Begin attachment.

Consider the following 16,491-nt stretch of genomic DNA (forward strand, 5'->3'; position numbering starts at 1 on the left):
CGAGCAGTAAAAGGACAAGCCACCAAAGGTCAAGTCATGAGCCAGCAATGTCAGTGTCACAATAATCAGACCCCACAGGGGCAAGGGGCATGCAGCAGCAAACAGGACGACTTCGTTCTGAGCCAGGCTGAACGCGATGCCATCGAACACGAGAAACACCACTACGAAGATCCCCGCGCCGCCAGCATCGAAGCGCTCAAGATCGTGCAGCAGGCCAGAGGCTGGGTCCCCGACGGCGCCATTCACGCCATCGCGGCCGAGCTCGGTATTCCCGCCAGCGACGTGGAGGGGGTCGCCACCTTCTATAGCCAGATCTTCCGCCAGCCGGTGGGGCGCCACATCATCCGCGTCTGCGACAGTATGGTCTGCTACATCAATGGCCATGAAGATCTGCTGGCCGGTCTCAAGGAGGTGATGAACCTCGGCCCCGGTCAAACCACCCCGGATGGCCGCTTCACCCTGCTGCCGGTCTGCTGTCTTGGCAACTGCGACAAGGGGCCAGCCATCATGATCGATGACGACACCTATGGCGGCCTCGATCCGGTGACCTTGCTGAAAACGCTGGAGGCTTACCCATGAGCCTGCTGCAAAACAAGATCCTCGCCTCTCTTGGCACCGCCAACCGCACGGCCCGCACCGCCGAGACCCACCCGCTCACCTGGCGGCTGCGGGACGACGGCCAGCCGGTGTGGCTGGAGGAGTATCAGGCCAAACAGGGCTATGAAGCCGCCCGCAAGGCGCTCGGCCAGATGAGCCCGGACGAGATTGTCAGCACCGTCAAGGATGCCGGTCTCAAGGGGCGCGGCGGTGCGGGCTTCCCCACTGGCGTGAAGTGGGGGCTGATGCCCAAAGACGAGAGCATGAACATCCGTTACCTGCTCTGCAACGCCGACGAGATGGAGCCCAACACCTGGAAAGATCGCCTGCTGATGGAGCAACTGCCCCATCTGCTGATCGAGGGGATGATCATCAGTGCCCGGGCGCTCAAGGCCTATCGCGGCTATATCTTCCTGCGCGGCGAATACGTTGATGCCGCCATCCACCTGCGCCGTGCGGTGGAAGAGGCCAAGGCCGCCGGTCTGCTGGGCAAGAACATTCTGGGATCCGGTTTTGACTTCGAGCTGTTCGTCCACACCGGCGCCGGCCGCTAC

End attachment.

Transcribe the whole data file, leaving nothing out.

Consider the following 16,491-nt stretch of genomic DNA (forward strand, 5'->3'; position numbering starts at 1 on the left):
CGAGCAGTAAAAGGACAAGCCACCAAAGGTCAAGTCATGAGCCAGCAATGTCAGTGTCACAATAATCAGACCCCACAGGGGCAAGGGGCATGCAGCAGCAAACAGGACGACTTCGTTCTGAGCCAGGCTGAACGCGATGCCATCGAACACGAGAAACACCACTACGAAGATCCCCGCGCCGCCAGCATCGAAGCGCTCAAGATCGTGCAGCAGGCCAGAGGCTGGGTCCCCGACGGCGCCATTCACGCCATCGCGGCCGAGCTCGGTATTCCCGCCAGCGACGTGGAGGGGGTCGCCACCTTCTATAGCCAGATCTTCCGCCAGCCGGTGGGGCGCCACATCATCCGCGTCTGCGACAGTATGGTCTGCTACATCAATGGCCATGAAGATCTGCTGGCCGGTCTCAAGGAGGTGATGAACCTCGGCCCCGGTCAAACCACCCCGGATGGCCGCTTCACCCTGCTGCCGGTCTGCTGTCTTGGCAACTGCGACAAGGGGCCAGCCATCATGATCGATGACGACACCTATGGCGGCCTCGATCCGGTGACCTTGCTGAAAACGCTGGAGGCTTACCCATGAGCCTGCTGCAAAACAAGATCCTCGCCTCTCTTGGCACCGCCAACCGCACGGCCCGCACCGCCGAGACCCACCCGCTCACCTGGCGGCTGCGGGACGACGGCCAGCCGGTGTGGCTGGAGGAGTATCAGGCCAAACAGGGCTATGAAGCCGCCCGCAAGGCGCTCGGCCAGATGAGCCCGGACGAGATTGTCAGCACCGTCAAGGATGCCGGTCTCAAGGGGCGCGGCGGTGCGGGCTTCCCCACTGGCGTGAAGTGGGGGCTGATGCCCAAAGACGAGAGCATGAACATCCGTTACCTGCTCTGCAACGCCGACGAGATGGAGCCCAACACCTGGAAAGATCGCCTGCTGATGGAGCAACTGCCCCATCTGCTGATCGAGGGGATGATCATCAGTGCCCGGGCGCTCAAGGCCTATCGCGGCTATATCTTCCTGCGCGGCGAATACGTTGATGCCGCCATCCACCTGCGCCGTGCGGTGGAAGAGGCCAAGGCCGCCGGTCTGCTGGGCAAGAACATTCTGGGATCCGGTTTTGACTTCGAGCTGTTCGTCCACACCGGCGCCGGCCGCTAC